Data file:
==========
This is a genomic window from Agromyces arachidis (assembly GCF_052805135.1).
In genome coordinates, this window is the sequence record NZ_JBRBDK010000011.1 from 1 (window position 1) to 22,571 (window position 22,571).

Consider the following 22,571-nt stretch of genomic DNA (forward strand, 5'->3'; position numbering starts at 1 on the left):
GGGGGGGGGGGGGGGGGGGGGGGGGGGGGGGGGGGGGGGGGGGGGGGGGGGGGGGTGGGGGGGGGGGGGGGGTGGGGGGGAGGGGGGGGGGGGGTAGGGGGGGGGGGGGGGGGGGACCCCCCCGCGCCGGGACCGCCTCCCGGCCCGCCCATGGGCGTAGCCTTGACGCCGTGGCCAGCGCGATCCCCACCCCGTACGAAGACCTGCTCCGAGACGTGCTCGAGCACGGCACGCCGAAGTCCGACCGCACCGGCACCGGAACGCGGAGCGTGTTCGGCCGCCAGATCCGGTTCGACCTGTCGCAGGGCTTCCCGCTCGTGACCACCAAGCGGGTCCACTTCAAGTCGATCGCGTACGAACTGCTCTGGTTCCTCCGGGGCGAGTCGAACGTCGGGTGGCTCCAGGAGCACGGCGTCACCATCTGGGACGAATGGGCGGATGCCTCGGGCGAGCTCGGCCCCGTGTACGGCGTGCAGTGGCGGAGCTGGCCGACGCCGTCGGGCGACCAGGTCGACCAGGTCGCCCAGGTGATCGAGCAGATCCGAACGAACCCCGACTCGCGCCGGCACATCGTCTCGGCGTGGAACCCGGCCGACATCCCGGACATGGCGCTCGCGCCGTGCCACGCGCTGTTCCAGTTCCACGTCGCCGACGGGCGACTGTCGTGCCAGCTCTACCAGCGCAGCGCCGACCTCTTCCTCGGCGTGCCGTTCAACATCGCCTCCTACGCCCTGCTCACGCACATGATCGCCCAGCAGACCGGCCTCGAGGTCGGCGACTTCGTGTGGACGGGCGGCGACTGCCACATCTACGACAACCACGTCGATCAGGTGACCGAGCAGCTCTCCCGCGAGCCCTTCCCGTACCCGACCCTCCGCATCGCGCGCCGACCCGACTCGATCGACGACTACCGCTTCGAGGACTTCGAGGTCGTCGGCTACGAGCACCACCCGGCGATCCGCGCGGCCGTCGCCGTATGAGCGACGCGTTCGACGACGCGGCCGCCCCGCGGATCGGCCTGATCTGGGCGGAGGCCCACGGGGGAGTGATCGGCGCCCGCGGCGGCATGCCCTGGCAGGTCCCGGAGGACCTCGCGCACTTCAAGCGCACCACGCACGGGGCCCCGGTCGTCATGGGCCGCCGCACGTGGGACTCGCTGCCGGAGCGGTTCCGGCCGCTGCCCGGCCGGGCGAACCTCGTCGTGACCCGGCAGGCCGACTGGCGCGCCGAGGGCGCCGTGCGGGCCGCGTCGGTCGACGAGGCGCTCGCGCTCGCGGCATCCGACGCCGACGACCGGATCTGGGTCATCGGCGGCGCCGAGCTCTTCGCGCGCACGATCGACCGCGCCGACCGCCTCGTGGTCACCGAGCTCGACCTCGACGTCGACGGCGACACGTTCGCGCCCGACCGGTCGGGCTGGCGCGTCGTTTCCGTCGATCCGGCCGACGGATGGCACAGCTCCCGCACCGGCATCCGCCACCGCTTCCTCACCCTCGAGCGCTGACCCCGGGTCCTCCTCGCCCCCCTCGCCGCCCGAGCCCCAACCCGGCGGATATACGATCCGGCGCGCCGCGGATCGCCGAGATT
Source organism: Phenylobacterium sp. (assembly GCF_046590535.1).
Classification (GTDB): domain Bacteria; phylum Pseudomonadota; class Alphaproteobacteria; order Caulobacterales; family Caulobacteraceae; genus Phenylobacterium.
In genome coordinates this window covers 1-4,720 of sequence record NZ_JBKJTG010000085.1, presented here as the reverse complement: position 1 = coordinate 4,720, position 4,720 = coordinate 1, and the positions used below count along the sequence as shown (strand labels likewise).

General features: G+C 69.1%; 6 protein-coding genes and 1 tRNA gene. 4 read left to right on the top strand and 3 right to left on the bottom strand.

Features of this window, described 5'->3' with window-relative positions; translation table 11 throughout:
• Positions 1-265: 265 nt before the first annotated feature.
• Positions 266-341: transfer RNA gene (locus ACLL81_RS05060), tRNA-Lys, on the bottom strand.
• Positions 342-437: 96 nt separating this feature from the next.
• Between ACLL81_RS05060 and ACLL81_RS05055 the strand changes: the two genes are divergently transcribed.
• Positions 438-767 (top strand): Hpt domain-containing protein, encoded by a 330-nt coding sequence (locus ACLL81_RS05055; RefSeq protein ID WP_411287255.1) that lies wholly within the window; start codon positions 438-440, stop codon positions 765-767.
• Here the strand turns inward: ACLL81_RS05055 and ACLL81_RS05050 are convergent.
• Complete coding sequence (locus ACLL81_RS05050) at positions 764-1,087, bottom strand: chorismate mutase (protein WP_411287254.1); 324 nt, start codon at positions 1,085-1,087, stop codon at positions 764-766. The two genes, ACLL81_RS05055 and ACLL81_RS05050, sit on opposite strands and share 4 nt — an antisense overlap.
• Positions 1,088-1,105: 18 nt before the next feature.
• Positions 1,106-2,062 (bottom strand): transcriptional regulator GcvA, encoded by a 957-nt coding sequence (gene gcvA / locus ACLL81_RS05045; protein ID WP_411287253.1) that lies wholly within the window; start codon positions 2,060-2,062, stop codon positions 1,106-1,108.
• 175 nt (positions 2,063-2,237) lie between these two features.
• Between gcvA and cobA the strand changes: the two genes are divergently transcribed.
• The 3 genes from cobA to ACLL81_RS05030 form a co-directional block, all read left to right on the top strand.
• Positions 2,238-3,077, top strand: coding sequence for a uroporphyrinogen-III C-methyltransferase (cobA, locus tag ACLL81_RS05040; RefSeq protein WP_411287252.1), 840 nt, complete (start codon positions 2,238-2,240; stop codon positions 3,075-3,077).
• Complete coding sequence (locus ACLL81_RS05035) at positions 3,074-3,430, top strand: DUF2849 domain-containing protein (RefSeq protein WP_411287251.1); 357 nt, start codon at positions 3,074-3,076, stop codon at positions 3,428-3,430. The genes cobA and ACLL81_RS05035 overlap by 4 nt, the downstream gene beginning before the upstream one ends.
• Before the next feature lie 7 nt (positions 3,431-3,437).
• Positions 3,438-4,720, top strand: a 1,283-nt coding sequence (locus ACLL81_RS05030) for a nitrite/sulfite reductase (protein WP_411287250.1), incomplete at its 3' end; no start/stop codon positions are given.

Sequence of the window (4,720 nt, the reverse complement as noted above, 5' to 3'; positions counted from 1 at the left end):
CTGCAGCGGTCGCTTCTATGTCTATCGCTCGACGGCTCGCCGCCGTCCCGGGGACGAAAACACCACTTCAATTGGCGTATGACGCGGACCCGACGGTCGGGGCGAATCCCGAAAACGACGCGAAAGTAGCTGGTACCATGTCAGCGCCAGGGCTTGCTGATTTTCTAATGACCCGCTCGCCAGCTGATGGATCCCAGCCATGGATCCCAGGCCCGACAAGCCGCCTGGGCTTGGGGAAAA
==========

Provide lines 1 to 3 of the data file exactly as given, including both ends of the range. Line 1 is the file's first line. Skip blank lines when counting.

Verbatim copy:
This is a genomic window from Agromyces arachidis (assembly GCF_052805135.1).
In genome coordinates, this window is the sequence record NZ_JBRBDK010000011.1 from 1 (window position 1) to 22,571 (window position 22,571).

Consider the following 22,571-nt stretch of genomic DNA (forward strand, 5'->3'; position numbering starts at 1 on the left):